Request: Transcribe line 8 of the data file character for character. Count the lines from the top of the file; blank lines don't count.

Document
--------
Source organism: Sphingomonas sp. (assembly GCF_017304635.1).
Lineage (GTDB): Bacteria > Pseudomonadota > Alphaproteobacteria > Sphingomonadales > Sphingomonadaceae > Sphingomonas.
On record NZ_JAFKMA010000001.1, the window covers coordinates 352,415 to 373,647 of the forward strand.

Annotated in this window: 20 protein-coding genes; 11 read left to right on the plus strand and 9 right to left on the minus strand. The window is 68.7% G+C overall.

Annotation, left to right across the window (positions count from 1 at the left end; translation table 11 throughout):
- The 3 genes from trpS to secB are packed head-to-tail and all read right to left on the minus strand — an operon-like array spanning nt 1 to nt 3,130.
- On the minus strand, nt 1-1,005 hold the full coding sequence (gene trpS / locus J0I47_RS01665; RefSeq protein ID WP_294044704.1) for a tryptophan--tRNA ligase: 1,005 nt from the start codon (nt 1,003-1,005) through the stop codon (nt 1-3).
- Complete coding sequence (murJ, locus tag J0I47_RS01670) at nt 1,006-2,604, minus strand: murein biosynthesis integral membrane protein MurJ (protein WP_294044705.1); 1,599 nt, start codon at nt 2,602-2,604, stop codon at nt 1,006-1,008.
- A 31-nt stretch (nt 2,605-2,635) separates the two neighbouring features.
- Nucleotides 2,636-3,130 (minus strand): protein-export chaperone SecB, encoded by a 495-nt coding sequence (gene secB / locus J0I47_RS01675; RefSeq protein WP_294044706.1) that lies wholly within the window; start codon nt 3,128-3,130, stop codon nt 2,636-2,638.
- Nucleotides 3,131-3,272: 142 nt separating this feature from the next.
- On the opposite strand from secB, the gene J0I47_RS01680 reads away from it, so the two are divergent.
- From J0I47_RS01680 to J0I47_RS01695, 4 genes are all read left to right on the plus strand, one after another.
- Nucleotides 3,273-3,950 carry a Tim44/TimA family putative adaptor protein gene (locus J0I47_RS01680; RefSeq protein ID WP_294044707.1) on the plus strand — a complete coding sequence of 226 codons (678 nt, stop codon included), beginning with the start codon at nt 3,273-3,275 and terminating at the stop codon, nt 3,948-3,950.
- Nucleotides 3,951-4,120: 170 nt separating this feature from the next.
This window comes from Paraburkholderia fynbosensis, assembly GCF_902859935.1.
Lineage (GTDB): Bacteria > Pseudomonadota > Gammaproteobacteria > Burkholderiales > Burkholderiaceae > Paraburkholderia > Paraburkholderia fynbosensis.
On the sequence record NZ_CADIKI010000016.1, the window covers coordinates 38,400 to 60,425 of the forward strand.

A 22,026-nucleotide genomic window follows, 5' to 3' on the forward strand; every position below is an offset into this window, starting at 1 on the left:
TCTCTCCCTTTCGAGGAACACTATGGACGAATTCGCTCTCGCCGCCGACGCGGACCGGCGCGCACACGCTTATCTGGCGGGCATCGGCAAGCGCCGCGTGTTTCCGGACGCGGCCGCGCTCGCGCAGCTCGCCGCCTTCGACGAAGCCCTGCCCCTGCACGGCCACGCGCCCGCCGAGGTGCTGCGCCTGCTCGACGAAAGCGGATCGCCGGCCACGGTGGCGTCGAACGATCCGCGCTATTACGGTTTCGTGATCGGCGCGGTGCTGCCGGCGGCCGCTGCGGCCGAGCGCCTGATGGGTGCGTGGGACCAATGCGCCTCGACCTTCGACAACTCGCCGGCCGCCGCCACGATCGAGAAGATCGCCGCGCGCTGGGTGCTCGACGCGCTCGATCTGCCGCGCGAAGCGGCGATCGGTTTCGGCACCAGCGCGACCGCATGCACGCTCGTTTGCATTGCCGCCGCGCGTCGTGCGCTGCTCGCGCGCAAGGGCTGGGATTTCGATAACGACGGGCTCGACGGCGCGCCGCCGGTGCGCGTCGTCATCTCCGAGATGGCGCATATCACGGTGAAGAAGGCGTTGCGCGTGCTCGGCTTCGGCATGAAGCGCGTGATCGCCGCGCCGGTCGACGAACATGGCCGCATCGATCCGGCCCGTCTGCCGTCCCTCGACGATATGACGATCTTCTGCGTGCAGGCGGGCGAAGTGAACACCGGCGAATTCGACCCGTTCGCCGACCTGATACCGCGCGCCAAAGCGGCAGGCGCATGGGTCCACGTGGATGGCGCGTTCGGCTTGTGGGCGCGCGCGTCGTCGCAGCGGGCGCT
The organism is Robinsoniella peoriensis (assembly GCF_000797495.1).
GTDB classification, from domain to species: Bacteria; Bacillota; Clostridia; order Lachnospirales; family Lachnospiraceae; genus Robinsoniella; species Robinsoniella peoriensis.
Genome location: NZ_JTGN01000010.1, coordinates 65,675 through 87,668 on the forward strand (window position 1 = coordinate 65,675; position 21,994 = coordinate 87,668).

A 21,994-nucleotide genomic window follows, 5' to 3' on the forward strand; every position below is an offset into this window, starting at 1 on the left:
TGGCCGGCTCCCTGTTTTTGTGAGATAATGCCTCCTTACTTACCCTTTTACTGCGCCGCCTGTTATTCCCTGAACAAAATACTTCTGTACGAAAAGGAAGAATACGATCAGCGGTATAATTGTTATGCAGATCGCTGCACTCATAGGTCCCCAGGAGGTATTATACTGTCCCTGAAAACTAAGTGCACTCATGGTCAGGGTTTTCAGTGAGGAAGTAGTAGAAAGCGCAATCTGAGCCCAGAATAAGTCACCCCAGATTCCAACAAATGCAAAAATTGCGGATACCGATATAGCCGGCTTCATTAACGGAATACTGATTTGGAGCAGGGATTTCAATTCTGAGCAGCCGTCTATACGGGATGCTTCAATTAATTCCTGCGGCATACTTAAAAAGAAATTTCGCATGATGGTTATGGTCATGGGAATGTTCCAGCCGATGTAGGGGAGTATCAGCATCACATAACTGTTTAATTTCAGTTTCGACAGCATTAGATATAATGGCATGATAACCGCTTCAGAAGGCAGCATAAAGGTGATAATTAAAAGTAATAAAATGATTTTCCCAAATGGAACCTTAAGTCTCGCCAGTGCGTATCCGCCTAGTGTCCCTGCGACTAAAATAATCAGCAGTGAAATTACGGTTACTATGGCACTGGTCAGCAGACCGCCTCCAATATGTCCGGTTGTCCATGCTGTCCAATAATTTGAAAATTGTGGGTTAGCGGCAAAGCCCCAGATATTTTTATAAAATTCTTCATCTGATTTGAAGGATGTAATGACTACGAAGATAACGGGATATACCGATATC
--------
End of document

- Complete coding sequence (murJ, locus tag J0I47_RS01670) at nt 1,006-2,604, minus strand: murein biosynthesis integral membrane protein MurJ (protein WP_294044705.1); 1,599 nt, start codon at nt 2,602-2,604, stop codon at nt 1,006-1,008.